A national wage policy, thus aims at establishing wages at the highest possible level, which the economic conditions of the country permit and ensuring that the wage earner gets a fair share of the increased prosperity of the country as a whole resulting from the economic development.
The term “wage policy” here refers to legislation or government action calculated to affect the level or structure of wages or both, for the purpose of attaining specific objectives of social and economic policy.
- To eliminate malpractices in the payment of wages.
- To set minimum wages for workers, whose bargaining position is weak due to the fact that they are either un-organised or inefficiently organised. In other words, to reduce wage differential between the organised and unorganised sectors.
- To rationalise inter-occupational, inter-industrial and inter-regional wage differentials in such a way that disparities are reduced in a phased manner.
- To ensure reduction of disparities of wages and salaries between the private sector and public sector in a phased manner.
- To compensate workers for the raise in the cost of living in such a manner that in the process, the ratio of disparity between the highest paid and the lowest paid worker is reduced.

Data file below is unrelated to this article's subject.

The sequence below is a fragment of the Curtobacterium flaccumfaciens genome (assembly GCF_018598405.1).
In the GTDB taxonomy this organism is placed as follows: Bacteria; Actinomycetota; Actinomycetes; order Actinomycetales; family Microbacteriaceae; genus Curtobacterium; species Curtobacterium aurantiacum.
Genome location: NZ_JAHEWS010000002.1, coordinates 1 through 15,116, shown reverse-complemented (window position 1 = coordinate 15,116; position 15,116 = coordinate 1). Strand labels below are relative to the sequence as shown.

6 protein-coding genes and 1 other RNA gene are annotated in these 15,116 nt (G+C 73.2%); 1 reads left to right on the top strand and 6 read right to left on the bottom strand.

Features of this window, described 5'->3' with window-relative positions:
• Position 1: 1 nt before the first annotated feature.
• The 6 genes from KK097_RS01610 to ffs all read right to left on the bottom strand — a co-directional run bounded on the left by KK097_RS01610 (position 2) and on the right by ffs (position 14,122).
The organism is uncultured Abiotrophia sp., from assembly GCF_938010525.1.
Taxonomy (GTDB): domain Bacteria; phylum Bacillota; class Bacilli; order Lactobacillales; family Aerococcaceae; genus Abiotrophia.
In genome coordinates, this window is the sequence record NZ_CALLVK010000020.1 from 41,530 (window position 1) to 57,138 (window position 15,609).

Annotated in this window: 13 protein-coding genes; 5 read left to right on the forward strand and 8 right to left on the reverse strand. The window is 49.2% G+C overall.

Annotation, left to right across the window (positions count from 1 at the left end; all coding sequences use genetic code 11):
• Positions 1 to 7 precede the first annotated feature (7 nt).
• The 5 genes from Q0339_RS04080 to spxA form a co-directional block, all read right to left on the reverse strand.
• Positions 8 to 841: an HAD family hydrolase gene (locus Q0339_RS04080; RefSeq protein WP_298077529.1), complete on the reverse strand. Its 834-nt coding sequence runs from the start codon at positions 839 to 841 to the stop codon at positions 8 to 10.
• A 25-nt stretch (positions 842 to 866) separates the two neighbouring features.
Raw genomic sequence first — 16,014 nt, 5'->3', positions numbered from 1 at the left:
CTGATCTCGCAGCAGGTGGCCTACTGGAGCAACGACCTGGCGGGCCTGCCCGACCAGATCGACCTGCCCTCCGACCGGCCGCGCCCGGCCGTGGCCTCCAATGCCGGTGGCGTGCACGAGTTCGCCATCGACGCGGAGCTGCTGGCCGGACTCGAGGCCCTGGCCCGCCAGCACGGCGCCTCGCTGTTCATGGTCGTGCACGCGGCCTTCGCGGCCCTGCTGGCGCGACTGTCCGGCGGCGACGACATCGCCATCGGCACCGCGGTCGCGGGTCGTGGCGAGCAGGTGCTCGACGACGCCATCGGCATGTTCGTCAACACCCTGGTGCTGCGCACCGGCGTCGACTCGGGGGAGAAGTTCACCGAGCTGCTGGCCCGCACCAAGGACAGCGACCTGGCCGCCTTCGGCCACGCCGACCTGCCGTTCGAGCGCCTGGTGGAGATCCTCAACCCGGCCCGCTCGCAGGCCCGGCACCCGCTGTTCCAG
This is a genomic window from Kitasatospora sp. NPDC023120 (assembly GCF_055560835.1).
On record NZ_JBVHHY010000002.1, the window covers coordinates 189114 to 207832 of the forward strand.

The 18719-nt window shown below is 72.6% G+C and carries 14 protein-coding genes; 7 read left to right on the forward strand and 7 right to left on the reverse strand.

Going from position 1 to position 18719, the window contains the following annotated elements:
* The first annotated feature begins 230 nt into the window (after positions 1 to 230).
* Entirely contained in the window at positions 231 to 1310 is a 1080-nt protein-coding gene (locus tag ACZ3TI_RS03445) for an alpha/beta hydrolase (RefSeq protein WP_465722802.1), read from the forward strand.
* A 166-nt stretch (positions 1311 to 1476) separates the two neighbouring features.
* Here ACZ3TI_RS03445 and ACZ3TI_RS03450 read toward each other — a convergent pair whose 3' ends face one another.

- To provide for the promotion and growth of trade unions and collective bargaining.
- To obtain for the workers a just share in the fruits of economic development.
- To avoid following a policy of high wages to such an extent that it results in substitution of capital for labour thereby reducing employment.
- To prevent high profitability units with better capacity to pay a level of wages far in excess of the prevailing level of wages in other sectors.
10.To permit bilateral collective bargaining within national framework so that high wage islands are not created.
11.To encourage the development of incentive systems of payment with a view to raising productivity and the real wages of workers.
12.To bring about a more efficient allocation and utilisation of man-power through wage differentials and appropriate systems of payments. In order to achieve the above objectives under the national wage policy, the following regulations have been adopted by the state:
- Prescribing minimum rates of wages.
- Compulsory conciliation and arbitration.
- Wage boards.
1. Minimum Wages:
In order to prescribe the minimum rate of wages, the Minimum Wages Act, 1948 was passed. The Act empowers the government to fix minimum rates of wages in respect of certain sweated and unorganised employments. It also provides for the review of these wages at intervals not exceeding 5 years.
- Compulsory Conciliation and Arbitration:
With the object of providing for conciliation and arbitration, the Industrial Disputes Act 1947 was passed. It provides for the appointment of Industrial Tribunals and National Industrial Tribunals for settlement of industrial disputes including those relating to wages.
- Wage Boards:
A wage board is a tripartite body with representatives of management and workers, presided over by a government nominated chairman who can act as an umpire in the event of disagreement among the parties.
Technically, a wage board can make only recommendations, since there is no legal sanction for it, but for all practical purposes, they are awards which if made unanimously, are considered binding upon employers.